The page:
U.S. Particle Accelerator School

Accelerator Physics course

Sponsoring University:

University of California, Berkeley

Course:

Accelerator Physics

Instructor:

S.Y. Lee, Indiana University


Purpose and Audience
The purpose of this course is to introduce the students to the physics and technology of particle beam accelerators on an advanced level. This course is suitable for graduate students or students with some accelerator physics background. This course also can provide a broader background to engineers and technicians working in the field of accelerator technology.

Prerequisites
Courses in Electromagnetism and Classical Mechanics.

Objectives
This course will introduce the principles of particle accelerators and beam dynamics in mathematically rigorous terms. After completion of this course, the student is expected to be able to understand principles of particle acceleration and beam dynamics to the extent that he or she can perform independent analysis of experimental data. It is also expected that the student will be able to formulate and prepare experiments on particle accelerators.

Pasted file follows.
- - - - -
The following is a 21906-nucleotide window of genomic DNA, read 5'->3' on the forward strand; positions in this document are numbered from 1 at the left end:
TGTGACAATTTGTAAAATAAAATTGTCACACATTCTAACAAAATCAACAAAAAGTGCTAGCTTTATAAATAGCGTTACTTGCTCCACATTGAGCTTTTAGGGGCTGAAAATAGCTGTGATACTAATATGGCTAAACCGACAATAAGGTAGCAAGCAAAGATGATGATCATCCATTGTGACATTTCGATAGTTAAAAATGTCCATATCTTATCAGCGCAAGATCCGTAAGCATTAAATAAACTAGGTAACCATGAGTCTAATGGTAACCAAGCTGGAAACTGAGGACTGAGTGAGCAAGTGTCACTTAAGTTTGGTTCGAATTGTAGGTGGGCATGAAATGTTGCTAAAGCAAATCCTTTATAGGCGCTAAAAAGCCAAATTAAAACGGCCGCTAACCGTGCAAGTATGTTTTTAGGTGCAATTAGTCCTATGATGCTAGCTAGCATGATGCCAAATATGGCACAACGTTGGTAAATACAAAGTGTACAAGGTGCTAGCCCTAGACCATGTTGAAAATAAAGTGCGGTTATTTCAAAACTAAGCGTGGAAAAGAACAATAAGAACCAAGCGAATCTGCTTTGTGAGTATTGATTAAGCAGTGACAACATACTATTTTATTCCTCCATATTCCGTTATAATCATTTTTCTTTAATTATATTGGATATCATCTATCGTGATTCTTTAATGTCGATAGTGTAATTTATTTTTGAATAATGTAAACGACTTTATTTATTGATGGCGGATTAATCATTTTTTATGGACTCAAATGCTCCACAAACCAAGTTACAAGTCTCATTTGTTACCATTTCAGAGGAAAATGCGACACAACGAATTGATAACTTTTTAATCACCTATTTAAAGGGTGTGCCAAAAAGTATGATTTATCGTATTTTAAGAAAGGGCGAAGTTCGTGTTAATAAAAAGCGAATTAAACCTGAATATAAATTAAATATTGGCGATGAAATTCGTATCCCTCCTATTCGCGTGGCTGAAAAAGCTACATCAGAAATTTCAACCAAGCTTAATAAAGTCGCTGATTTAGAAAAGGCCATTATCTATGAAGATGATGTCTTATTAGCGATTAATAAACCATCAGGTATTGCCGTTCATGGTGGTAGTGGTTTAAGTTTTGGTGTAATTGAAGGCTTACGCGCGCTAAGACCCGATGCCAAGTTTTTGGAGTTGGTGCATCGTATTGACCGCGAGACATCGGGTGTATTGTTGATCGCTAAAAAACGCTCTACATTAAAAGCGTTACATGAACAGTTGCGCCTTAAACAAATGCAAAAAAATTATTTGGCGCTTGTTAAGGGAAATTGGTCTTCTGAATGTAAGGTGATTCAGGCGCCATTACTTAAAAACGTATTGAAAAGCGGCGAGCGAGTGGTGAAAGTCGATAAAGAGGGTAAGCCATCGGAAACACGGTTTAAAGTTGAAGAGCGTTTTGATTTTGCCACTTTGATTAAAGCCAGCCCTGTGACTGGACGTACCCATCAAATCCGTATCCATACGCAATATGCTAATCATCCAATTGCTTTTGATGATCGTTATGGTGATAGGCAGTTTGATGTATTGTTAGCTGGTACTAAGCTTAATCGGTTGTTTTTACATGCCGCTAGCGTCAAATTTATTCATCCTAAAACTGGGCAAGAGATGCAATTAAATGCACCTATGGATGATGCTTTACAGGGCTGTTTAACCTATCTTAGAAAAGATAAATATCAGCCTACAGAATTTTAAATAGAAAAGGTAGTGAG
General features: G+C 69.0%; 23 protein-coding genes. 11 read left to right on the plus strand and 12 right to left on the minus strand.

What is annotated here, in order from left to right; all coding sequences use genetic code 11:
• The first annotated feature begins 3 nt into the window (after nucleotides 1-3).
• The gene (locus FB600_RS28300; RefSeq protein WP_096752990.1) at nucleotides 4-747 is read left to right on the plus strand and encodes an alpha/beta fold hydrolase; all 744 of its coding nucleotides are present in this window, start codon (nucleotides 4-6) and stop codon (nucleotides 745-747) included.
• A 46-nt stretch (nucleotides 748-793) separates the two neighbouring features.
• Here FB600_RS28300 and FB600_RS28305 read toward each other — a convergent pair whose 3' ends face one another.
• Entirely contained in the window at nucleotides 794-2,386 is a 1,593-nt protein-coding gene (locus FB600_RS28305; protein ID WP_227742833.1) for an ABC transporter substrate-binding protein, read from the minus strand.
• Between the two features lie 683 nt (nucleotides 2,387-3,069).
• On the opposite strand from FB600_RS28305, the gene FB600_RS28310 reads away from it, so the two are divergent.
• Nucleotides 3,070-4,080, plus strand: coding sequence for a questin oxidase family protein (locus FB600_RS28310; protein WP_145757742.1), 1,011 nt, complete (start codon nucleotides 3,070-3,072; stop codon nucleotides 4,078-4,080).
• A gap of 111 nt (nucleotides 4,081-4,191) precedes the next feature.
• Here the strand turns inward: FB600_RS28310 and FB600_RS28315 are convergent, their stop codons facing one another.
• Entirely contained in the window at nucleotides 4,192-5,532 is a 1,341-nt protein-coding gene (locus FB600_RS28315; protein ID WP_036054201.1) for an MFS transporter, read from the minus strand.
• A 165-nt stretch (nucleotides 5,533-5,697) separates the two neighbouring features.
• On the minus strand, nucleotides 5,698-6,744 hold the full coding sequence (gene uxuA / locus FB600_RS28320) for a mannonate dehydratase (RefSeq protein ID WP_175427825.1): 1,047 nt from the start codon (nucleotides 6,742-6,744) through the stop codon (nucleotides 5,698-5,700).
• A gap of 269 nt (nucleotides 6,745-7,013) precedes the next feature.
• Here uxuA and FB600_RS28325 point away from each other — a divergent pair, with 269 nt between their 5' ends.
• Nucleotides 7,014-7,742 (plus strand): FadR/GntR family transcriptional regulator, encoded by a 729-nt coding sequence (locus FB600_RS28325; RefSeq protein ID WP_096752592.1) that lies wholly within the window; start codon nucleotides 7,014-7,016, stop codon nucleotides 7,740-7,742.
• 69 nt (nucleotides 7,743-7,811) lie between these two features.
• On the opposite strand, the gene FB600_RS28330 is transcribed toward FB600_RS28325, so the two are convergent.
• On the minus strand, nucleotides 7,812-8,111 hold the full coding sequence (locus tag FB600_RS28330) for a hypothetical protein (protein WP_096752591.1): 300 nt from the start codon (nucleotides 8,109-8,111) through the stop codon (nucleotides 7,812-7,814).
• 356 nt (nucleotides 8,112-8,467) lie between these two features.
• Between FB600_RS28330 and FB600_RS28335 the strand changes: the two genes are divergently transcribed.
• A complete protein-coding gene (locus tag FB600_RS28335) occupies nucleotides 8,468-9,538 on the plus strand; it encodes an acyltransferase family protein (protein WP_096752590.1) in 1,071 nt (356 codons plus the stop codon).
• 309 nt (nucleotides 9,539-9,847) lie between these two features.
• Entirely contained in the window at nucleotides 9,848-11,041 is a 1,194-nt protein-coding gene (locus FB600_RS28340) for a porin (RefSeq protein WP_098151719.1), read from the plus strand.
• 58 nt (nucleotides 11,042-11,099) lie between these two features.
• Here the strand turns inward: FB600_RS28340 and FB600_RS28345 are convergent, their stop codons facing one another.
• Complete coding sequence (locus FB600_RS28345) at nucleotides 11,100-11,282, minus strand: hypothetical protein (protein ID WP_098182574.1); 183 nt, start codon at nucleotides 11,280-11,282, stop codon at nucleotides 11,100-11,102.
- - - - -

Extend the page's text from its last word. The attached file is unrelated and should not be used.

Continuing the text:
Instructional Method
This course includes a series of 45 lectures (45 min each) during morning and afternoon sessions. In addition, there are about 10 hrs computer lab sessions in the afternoon to emphasize the implementation of theoretical concepts. The instructor and an assistant instructor will be available at all times.

Course Content
This course is an introduction to the physics, technology, design, and operation of high-energy particle accelerators. Topics include accelerator magnets, the history of and introduction to various types of particle accelerators, single particle transverse and longitudinal motion, emittance, effects of linear magnet errors, chromatic effects and their correction, effects of nonlinearities, basic beam manipulations, RF systems, diagnostic systems, and introduction to accelerator lattice design. Other topics such as synchrotron radiation excitation and damping, beam-beam interaction, collective effects and instabilities, and linear accelerators will also be discussed. Computer labs will be included in our curriculum. Future prospects of high-energy accelerators and colliders will also be discussed.

Reading Requirements
(to be provided by the USPAS) "Accelerator Physics" by S.Y. Lee, World Scientific publishers.

Credit Requirements
Students will be evaluated based on performance: midterm (30% of grade), final exam (30% of final grade), assignments (20% of final grade) and computer lab reports (20% of final grade).